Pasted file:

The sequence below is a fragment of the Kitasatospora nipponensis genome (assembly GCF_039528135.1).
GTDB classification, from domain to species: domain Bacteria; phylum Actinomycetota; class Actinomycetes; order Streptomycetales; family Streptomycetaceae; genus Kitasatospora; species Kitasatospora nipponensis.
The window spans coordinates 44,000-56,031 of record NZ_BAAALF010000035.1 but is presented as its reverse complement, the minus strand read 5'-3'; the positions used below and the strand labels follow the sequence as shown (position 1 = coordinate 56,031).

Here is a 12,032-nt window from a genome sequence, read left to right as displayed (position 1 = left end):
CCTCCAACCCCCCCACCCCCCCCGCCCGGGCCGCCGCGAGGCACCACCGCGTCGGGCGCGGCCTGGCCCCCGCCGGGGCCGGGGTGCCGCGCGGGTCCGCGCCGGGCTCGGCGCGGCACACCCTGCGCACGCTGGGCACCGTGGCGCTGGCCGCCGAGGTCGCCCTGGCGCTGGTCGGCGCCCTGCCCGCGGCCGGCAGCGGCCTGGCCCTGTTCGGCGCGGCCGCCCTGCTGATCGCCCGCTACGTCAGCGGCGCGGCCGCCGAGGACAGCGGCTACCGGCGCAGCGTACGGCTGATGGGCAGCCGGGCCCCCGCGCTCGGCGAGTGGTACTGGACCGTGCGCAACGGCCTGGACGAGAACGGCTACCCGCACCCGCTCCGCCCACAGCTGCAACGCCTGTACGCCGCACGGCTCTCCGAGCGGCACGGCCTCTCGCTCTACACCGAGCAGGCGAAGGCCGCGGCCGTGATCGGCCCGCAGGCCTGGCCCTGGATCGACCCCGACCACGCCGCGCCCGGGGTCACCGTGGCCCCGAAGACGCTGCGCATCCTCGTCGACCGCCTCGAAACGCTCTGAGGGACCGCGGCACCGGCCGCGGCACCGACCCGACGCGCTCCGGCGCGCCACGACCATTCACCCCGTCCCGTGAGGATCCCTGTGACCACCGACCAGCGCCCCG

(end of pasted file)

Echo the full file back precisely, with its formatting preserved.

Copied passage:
The sequence below is a fragment of the Kitasatospora nipponensis genome (assembly GCF_039528135.1).
GTDB classification, from domain to species: domain Bacteria; phylum Actinomycetota; class Actinomycetes; order Streptomycetales; family Streptomycetaceae; genus Kitasatospora; species Kitasatospora nipponensis.
The window spans coordinates 44,000-56,031 of record NZ_BAAALF010000035.1 but is presented as its reverse complement, the minus strand read 5'-3'; the positions used below and the strand labels follow the sequence as shown (position 1 = coordinate 56,031).

Here is a 12,032-nt window from a genome sequence, read left to right as displayed (position 1 = left end):
CCTCCAACCCCCCCACCCCCCCCGCCCGGGCCGCCGCGAGGCACCACCGCGTCGGGCGCGGCCTGGCCCCCGCCGGGGCCGGGGTGCCGCGCGGGTCCGCGCCGGGCTCGGCGCGGCACACCCTGCGCACGCTGGGCACCGTGGCGCTGGCCGCCGAGGTCGCCCTGGCGCTGGTCGGCGCCCTGCCCGCGGCCGGCAGCGGCCTGGCCCTGTTCGGCGCGGCCGCCCTGCTGATCGCCCGCTACGTCAGCGGCGCGGCCGCCGAGGACAGCGGCTACCGGCGCAGCGTACGGCTGATGGGCAGCCGGGCCCCCGCGCTCGGCGAGTGGTACTGGACCGTGCGCAACGGCCTGGACGAGAACGGCTACCCGCACCCGCTCCGCCCACAGCTGCAACGCCTGTACGCCGCACGGCTCTCCGAGCGGCACGGCCTCTCGCTCTACACCGAGCAGGCGAAGGCCGCGGCCGTGATCGGCCCGCAGGCCTGGCCCTGGATCGACCCCGACCACGCCGCGCCCGGGGTCACCGTGGCCCCGAAGACGCTGCGCATCCTCGTCGACCGCCTCGAAACGCTCTGAGGGACCGCGGCACCGGCCGCGGCACCGACCCGACGCGCTCCGGCGCGCCACGACCATTCACCCCGTCCCGTGAGGATCCCTGTGACCACCGACCAGCGCCCCG